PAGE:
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Bigler, Brian J.; Mudrey, Lynn Martinson / The Norway Building of the 1893 Chicago World's Fair : a building's journey from Norway to America : an architectural legacy
(1992)

Architectural legacy,   pp. 72-84 PDF (3.6 MB)


Page 77

The Norway Building has a chassis made of huge logs set into a stone
foundation. Two long beams run the length of the building, and a grid of
intercrossed logs join the beams together. At each intersection of the logs
a stave rises, and these are tied together in the rafters with a framework
of self-supporting scissor beams. The inner-most, highest roof is buttressed
by the lower roofs, allowing the central nave to soar 36 feet.
The staves of the Norway Building are constructed of four logs bolted
together to make a larger, bundle-like stave. This was a practical solution
to the problem of making the building portable, but it created a challenge
for the architect. The old stave churches often had carved faces as the
column capitals, but the visual effect of the four-part staves meant that
pairs of faces needed to be employed instead. These have been interpreted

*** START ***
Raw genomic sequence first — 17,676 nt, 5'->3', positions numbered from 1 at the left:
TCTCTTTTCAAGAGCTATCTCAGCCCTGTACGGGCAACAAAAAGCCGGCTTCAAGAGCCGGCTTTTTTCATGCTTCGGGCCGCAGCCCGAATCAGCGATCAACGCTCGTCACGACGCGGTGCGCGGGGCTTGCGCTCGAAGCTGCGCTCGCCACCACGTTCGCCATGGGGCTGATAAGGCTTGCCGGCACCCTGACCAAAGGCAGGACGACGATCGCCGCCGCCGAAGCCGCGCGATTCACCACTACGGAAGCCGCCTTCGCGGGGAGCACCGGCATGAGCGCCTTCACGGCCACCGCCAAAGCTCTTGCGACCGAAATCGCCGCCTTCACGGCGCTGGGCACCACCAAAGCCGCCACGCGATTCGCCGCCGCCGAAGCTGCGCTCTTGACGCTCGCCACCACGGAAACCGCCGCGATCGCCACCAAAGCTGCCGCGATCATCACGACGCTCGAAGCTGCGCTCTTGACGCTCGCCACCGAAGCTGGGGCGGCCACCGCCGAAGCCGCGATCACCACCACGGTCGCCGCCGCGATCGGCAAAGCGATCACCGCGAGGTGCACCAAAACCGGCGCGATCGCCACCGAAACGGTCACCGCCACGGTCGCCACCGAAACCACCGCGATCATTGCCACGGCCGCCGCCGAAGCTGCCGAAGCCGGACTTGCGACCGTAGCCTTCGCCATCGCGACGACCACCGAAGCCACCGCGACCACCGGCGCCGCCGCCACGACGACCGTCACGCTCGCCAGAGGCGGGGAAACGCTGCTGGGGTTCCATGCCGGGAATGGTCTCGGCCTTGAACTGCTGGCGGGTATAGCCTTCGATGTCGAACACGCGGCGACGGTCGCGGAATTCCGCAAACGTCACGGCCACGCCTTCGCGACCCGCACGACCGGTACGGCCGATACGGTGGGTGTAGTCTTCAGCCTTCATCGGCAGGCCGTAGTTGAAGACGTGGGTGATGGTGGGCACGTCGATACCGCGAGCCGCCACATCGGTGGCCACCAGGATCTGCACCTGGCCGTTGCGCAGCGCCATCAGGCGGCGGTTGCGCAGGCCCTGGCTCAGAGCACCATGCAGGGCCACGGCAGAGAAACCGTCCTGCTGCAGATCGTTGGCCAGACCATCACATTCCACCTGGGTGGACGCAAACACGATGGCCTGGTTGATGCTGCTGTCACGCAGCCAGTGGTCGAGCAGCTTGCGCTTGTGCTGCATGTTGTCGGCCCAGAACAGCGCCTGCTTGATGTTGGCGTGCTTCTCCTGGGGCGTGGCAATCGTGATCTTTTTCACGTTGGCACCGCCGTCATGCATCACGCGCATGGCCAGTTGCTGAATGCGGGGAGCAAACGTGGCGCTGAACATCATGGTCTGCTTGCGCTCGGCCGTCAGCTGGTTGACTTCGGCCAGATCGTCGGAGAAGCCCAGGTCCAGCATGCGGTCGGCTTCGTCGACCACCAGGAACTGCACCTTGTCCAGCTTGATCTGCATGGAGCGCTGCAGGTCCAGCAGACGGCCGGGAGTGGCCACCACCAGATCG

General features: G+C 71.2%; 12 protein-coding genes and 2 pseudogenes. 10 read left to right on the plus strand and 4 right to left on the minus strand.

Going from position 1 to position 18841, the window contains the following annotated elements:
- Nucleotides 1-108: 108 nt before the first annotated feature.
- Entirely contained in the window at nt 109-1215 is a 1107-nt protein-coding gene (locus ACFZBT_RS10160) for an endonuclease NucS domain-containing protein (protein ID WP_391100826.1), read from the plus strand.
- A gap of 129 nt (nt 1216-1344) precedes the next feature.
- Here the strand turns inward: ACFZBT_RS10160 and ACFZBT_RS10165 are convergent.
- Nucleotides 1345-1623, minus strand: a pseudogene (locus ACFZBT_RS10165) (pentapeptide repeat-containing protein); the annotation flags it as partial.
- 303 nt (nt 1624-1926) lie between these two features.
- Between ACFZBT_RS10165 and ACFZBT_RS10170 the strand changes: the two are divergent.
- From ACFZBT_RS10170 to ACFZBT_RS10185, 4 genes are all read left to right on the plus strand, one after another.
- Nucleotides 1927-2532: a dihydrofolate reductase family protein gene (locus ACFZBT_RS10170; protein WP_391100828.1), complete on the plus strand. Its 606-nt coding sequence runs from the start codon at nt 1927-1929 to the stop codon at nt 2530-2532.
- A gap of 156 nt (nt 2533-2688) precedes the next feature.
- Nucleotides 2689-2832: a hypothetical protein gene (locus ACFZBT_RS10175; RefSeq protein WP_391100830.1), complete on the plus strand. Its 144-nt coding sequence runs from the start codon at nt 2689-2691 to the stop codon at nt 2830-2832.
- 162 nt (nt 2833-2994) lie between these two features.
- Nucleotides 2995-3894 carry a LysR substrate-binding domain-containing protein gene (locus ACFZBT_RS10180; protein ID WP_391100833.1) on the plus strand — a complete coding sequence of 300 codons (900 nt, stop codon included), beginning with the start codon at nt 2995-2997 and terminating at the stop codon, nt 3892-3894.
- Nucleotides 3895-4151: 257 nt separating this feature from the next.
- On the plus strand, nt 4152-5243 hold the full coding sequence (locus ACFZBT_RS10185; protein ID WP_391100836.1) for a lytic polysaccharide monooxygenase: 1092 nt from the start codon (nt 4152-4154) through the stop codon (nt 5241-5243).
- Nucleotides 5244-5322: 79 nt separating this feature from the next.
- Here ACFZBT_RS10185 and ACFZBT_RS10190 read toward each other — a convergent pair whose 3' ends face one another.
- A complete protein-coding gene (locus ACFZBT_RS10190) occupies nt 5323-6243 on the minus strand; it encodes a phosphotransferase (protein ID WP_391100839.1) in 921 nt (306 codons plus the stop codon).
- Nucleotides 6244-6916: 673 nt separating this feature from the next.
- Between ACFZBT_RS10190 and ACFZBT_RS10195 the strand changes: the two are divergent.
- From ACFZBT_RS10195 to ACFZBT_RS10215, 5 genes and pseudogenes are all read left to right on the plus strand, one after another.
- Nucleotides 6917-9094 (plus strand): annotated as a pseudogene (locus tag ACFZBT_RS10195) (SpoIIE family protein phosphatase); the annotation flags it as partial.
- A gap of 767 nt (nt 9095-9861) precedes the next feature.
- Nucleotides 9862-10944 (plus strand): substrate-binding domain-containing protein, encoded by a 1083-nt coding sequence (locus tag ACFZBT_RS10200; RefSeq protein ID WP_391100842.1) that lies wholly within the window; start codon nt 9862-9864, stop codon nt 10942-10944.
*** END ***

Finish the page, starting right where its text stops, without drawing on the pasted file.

as the kings and queens from the Norse Sagas. The tradition of carving
these faces with individual personalities, almost as caricatures, is very
much alive. No two faces are alike, and some are humorously ugly. The
dragons carved into the interior quadrant brackets are reminiscent of the
Gol Church.
The clerestory level is dominated by a row of St. Andrew's crosses,
and a series of transom windows admit light from above. Visitors from
Norway are often struck with the brightness of the building's interior, in
marked contrast to the dim interiors of the old stave churches. Large num-
bers of windows, both above and below, admit daylight, answering the
need for natural lighting in a public exhibition building. An elaborate par-
quet floor, thoroughly contemporary to the 1890's, gives the Norway
Building the richness of multi-colored wood tones. The interior wall sur-
faces are coated with a creosote finish, as the original stave churches
would have been.
Particular attention must be paid to the carvings surrounding the
Norway Building's entryway. These carvings are a studious composite of
other stave church portals, and were executed by Peder Kvaale of Orkdal,
an employee of the Thams company who was originally a farmer. Heads
of great beasts emerge from the lower comers of the doorframe, and their
tongues become an elaborate, zoomorphic tangle of serpent bodies, birds'
necks and floral vines. Biting heads intermingle with grasping claws with
impressive Viking intensity. The style is marvelously pagan and vigorous.
Acanthus motifs define the doorposts themselves, and a more formal frieze
of acanthus leaves makes up the portal base. The church portals of Al,
ARCHITECTURAL LEGACY    77


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